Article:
As a new teacher, I am learning about designing lessons that inspire the students to learn through themselves. One layout for lessons that I find effective is inspired by the 5E model, which was created by a group of teachers in Colorado (see the 5E model from BSCS for more details). Here’s a lesson that I would like to have another chance at improving – which is perhaps why I will say it is my favorite for now. It stands out enough in terms of its potential to inspire the students to take action and apply what we learn to something in their lives.
The end goal is to have students sit around in a Harkness Table inspired activity to come up with actions they could do that might affect the biodiversity in their communities. The Harkness Table idea contrasts with what I have done in the past with the students for whole class discussions, which have been more debate oriented. But for this topic of Threats to Biodiversity, I wanted to give students an opportunity to collaborate together rather than compete with their knowledge. From what I have experimented so far, the key to a Harkness table is to give the students the responsibility for the conversation and the teacher steps into the background.
In the previous class, students finished energy in ecosystems, understanding the structure of food chains, and recognizing that when one link in the chain disappears it has an effect on other elements. First thing in this class (aka Engage), the students became familiar with biodiversity, and the value of biodiversity to humans, by watching a video. After, students defined the values we saw in the diversity of our own classroom, school, and larger communities. Students worked in pairs and in their notebooks, and afterwards shared with the whole class. The idea is that once students can see the value, then they hopefully have the motivation to find out the aspects threatening biodiversity.
The next phase of the lesson, they gathered facts and information regarding acid rain, pollution, and habitat destruction as key factors from their online textbook. I often structure these as scavenger hunts, finding different important key elements that will help them answer questions.
We finished the class with the Harkness Table activity. This was the first time doing a Harkness table for me and for them, so I wanted to support the students as much as possible. The students came to sit in the middle of the room in a circle, and formed groups of three. From here, they had about ten minutes to brainstorm answers to the questions that I posted on the projector. I asked for the students to identify the activities they do daily that might be a part of the Threats to Biodiversity they explored about in the online textbook lesson. In addition, I asked them to brainstorm three ways they could change something in order to reduce the threats. I asked them to keep it simple, and something each could do with little effort. In their groups of three, one person was responsible for reporting, and the other two were there to support. Everyone was engaged in coming up with ideas.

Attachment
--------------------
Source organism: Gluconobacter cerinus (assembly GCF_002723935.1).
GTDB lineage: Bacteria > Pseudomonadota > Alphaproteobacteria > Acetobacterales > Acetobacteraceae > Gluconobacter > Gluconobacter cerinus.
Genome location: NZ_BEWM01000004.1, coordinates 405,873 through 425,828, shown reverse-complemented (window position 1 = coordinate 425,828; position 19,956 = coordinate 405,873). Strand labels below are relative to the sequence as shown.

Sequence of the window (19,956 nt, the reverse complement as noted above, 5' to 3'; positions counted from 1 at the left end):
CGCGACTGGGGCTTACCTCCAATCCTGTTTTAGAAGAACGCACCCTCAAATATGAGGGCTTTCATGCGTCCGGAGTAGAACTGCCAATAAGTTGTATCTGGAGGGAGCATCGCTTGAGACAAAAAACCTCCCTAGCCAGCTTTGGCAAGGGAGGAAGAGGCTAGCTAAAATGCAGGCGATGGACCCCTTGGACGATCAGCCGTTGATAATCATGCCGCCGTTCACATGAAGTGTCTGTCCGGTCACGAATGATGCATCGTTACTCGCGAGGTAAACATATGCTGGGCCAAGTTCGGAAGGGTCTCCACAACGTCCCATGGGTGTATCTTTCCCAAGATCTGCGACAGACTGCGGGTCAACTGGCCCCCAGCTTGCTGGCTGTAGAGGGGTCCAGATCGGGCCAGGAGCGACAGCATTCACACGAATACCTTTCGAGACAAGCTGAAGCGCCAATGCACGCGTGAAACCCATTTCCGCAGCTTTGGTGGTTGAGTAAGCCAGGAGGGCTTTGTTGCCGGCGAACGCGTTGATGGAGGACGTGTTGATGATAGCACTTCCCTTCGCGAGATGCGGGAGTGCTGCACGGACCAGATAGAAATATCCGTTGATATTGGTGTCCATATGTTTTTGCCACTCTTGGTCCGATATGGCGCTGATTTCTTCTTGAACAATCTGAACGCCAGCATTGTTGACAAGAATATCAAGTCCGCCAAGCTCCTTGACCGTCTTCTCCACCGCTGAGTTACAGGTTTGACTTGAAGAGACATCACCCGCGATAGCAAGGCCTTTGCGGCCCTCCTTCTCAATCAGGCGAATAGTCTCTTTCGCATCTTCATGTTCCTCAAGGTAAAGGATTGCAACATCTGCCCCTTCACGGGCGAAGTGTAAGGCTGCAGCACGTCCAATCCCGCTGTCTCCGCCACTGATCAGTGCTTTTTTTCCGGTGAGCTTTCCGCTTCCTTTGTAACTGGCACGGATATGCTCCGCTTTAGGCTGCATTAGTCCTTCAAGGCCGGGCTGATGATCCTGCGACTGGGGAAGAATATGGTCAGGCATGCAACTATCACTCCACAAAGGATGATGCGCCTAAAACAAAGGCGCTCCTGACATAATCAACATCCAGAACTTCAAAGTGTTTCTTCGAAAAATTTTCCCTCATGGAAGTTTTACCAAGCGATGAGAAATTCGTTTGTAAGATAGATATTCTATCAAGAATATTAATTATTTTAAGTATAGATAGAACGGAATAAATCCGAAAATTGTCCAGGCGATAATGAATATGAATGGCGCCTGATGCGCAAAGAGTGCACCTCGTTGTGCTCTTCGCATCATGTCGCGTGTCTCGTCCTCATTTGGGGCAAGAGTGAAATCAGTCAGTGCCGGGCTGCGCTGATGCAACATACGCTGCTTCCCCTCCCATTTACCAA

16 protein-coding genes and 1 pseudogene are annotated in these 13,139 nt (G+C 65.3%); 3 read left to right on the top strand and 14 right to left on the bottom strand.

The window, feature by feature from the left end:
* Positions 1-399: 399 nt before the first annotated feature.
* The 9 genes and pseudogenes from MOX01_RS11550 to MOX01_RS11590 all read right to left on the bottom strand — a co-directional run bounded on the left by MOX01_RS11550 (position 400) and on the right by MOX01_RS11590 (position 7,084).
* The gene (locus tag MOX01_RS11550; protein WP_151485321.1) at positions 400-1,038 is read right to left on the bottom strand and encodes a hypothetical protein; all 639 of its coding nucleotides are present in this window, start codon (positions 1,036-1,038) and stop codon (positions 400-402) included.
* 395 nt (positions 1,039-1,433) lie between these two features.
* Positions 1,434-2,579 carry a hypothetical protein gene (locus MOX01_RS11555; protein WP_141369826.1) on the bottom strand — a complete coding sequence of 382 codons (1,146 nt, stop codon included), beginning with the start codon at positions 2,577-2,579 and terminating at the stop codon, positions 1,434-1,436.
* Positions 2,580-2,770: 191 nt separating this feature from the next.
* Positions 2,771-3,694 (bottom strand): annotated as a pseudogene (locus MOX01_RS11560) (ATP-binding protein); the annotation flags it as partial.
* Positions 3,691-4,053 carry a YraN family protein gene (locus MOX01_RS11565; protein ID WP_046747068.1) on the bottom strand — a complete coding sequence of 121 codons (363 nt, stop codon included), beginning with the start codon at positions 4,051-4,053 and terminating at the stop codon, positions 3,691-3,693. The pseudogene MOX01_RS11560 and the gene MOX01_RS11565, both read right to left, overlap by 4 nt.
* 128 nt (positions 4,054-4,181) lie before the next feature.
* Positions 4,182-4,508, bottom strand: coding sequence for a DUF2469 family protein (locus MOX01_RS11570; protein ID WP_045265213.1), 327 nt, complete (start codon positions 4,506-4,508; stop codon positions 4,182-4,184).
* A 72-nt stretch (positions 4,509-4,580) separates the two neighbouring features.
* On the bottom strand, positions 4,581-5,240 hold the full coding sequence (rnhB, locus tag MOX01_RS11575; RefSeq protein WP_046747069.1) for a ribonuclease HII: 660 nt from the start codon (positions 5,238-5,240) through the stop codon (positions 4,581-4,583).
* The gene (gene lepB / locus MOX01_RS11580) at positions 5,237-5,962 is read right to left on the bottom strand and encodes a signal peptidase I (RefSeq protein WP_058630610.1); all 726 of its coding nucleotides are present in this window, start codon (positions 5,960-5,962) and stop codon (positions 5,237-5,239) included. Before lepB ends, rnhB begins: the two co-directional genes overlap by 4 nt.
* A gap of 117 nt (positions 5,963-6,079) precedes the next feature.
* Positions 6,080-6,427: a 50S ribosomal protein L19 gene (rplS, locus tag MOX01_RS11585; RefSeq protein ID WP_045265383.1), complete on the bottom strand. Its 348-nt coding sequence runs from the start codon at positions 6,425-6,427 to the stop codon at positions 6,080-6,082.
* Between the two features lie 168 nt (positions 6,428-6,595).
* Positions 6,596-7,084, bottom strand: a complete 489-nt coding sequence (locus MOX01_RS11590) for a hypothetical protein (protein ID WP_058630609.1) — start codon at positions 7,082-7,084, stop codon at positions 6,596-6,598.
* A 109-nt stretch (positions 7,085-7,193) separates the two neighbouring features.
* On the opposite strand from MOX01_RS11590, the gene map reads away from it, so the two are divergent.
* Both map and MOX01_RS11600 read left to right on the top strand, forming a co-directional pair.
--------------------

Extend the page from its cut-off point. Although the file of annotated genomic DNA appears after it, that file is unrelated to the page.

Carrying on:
As it was the first time that I did the lesson, I didn’t anticipate the timing of the lesson well, and we had to go in a circle to gather everyone’s opinions rather than letting the conversation flow more naturally. I was surprised at the leadership that some of the students show in the activity, taking on the role of an interviewer of the other groups in order to keep the flow. It would need some serious revision to due justice to the potential of a true Harkness Table. For example, I would break it up into separate lessons so they have more time to prepare for the topic. I would make the Harkness Table the center point of the lesson and give them more time to discuss with their groups; perhaps, allowing them a chance to switch roles, so the ones supporting could have a chance to do the reporting as well. I would also need evaluation built in for the students to assess each other and their own participation and ability to meet the objectives.
Lesson: Threats to Biodiversity, 6th grade, Life Science
Objectives: Students will be able to:
- identify causes of loss in biodiversity in ecosystems
- design solutions to address the causes of biodiversity loss
Cross Cutting Concept (NGSS): Small changes in one part of a system might cause large changes in another part.
Learn more about the Harkness Table HERE. (Initiated at Exeter, it has been used around the world.)
Image Credit: Samuel Zeller at Unsplash.com